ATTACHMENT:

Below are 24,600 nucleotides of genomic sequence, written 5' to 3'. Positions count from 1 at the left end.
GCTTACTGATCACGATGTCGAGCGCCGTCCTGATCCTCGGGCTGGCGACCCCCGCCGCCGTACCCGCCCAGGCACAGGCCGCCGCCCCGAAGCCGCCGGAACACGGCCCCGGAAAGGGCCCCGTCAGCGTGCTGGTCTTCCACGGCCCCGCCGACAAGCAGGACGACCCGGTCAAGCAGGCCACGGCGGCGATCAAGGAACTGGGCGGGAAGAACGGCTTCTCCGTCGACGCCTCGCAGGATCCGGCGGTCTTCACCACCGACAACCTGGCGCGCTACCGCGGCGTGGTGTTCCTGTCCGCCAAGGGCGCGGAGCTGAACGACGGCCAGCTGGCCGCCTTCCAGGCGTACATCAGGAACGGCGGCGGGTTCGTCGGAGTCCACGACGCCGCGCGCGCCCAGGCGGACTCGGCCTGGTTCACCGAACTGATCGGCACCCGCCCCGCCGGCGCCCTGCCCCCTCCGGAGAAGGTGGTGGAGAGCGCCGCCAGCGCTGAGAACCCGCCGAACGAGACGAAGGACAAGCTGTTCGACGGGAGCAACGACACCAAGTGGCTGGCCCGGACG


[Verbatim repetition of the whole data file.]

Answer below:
Below are 24,600 nucleotides of genomic sequence, written 5' to 3'. Positions count from 1 at the left end.
GCTTACTGATCACGATGTCGAGCGCCGTCCTGATCCTCGGGCTGGCGACCCCCGCCGCCGTACCCGCCCAGGCACAGGCCGCCGCCCCGAAGCCGCCGGAACACGGCCCCGGAAAGGGCCCCGTCAGCGTGCTGGTCTTCCACGGCCCCGCCGACAAGCAGGACGACCCGGTCAAGCAGGCCACGGCGGCGATCAAGGAACTGGGCGGGAAGAACGGCTTCTCCGTCGACGCCTCGCAGGATCCGGCGGTCTTCACCACCGACAACCTGGCGCGCTACCGCGGCGTGGTGTTCCTGTCCGCCAAGGGCGCGGAGCTGAACGACGGCCAGCTGGCCGCCTTCCAGGCGTACATCAGGAACGGCGGCGGGTTCGTCGGAGTCCACGACGCCGCGCGCGCCCAGGCGGACTCGGCCTGGTTCACCGAACTGATCGGCACCCGCCCCGCCGGCGCCCTGCCCCCTCCGGAGAAGGTGGTGGAGAGCGCCGCCAGCGCTGAGAACCCGCCGAACGAGACGAAGGACAAGCTGTTCGACGGGAGCAACGACACCAAGTGGCTGGCCCGGACG